Finally, you can even move onto asking your customers directly. You can do this in the form of a survey, using a tool like Google Surveys or Survey Monkey, or you can even hold interviews with some of your customers. Try to get a fair mix of good and bad customers if you can.

Google Survey

Once you’ve gone through and answered all these questions, it’s time to take all of that information and develop it into a set of customer personas.

Developing Personas

If you are unfamiliar with personas or have never developed one before, all a persona really is, is a summary of all that audience defining information categorized into different buyers/personalities. In other words, it’s a way to put a face and human description to each of your different types of buyers.

Often times, they’re even named. For instance, Bill the Business Owner or Eric the Entrepreneur. These are then followed by the characteristics that would define this type of buyer. They don’t have to be named like that, but many companies do as a way of remembering, and referring to, the different personas.

A business may have different groups of buyers with personas in each. However, don’t go overboard with developing a hundred different personas. Personas are meant to capture your main customers into one profile. I would recommend three to five personas.

Below, is an example of a customer persona:

Persona Example

Let’s take a further look at the above example and what you can learn from this information (I include the Photoshop template for this graphic in this download, so you can create your own fancy persona).

Many of the details are arbitrary, although they are indicative of many of the characteristics that would be associated with a business owner. It’s meant to show you how you might plug in your information and make sense of it all.

But, look at how starting to have this information will begin to define how, when, and where you should produce your content.

For instance, Ben (the fictitious name for this persona), respects people/companies who know what they’re talking about. So positioning your company as an authority will be paramount to your success in targeting Ben.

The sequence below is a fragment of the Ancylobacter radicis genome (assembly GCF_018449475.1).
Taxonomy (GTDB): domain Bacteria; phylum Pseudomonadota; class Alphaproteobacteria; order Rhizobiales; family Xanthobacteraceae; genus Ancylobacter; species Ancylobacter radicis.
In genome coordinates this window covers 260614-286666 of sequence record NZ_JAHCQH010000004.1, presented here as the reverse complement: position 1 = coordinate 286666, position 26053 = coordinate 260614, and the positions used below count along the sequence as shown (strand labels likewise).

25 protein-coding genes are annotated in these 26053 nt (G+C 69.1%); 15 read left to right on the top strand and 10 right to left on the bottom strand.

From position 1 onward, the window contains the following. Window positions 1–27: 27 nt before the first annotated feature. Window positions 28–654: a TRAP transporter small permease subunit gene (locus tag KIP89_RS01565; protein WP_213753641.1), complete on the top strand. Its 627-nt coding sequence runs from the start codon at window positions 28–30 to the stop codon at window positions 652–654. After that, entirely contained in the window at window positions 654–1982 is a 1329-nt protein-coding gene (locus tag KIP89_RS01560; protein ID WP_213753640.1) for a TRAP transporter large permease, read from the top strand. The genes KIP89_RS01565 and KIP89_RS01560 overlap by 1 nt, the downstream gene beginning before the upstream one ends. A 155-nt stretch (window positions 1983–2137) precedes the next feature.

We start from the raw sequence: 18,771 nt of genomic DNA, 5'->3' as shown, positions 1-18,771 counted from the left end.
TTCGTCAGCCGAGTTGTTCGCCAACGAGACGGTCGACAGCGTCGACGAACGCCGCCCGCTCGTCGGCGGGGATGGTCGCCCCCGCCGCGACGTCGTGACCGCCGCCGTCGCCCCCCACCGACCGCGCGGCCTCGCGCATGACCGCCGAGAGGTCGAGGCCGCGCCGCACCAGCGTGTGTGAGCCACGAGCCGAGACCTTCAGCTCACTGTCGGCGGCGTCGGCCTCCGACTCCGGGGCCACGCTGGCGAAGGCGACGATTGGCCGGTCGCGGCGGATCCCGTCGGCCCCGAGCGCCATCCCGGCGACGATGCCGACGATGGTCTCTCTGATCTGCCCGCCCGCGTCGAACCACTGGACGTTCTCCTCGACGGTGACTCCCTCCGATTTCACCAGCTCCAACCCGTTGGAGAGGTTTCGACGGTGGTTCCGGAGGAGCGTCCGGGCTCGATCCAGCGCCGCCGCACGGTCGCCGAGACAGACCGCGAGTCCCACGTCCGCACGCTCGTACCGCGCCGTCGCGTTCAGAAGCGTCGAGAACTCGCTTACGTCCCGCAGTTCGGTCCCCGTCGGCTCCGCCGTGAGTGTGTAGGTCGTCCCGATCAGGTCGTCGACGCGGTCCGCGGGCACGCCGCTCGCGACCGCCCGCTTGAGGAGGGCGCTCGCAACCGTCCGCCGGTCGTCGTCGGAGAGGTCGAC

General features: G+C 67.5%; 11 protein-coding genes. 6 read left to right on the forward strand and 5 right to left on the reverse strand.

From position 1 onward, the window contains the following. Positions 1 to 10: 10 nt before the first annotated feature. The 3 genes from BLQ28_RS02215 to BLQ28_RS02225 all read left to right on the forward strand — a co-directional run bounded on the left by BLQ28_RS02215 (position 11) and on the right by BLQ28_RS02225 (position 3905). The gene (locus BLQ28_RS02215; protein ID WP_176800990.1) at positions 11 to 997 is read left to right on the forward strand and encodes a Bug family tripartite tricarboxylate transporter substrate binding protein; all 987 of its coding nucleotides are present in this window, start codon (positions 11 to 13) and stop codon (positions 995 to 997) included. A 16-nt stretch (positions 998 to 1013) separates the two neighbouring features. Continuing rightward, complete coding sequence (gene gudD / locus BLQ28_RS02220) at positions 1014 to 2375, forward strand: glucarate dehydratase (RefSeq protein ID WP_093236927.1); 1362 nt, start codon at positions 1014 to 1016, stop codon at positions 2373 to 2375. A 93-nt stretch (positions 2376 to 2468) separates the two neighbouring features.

Additionally, Ben values his time and return on investment. So creating content that focuses on how Ben can save time or which marketing methods offer the best ROI, will appeal to Ben. You might even try to write a few articles on those topics and pitch them (as guest blogging opportunities) to some of Ben’s favorite blogs like Inc.com or Entreprenuer.com.

Finally, you have information on where Ben spends his time, like LinkedIn and Facebook. So it might make some sense to develop content specifically for those networks, creating ads or promoted posts, or just sharing your latest articles on those networks to make sure Ben sees them.

So you get the idea of why doing this whole step is important. Once you know the information that defines your audience, and the people most likely to buy from you, you can effectively create content that appeals to them.

One more thing to note, like I mentioned above, you’re not going to know everything there is to know about this person. The goal is to find out information specific to your industry, and services, that will help define who you are trying to attract.

The important thing is that you make sure you have the information you need for your company to understand your customers. Not everyone is going to need to answer every question and know every last detail about their customer.

Additionally, some things may take time to discover and others may come right away. The persona is meant to be a growing and evolving thing. So be sure to revisit your personas after some time to ensure you have everything correct.

If you’re still having trouble creating your personas, here are a few good further resources to check out: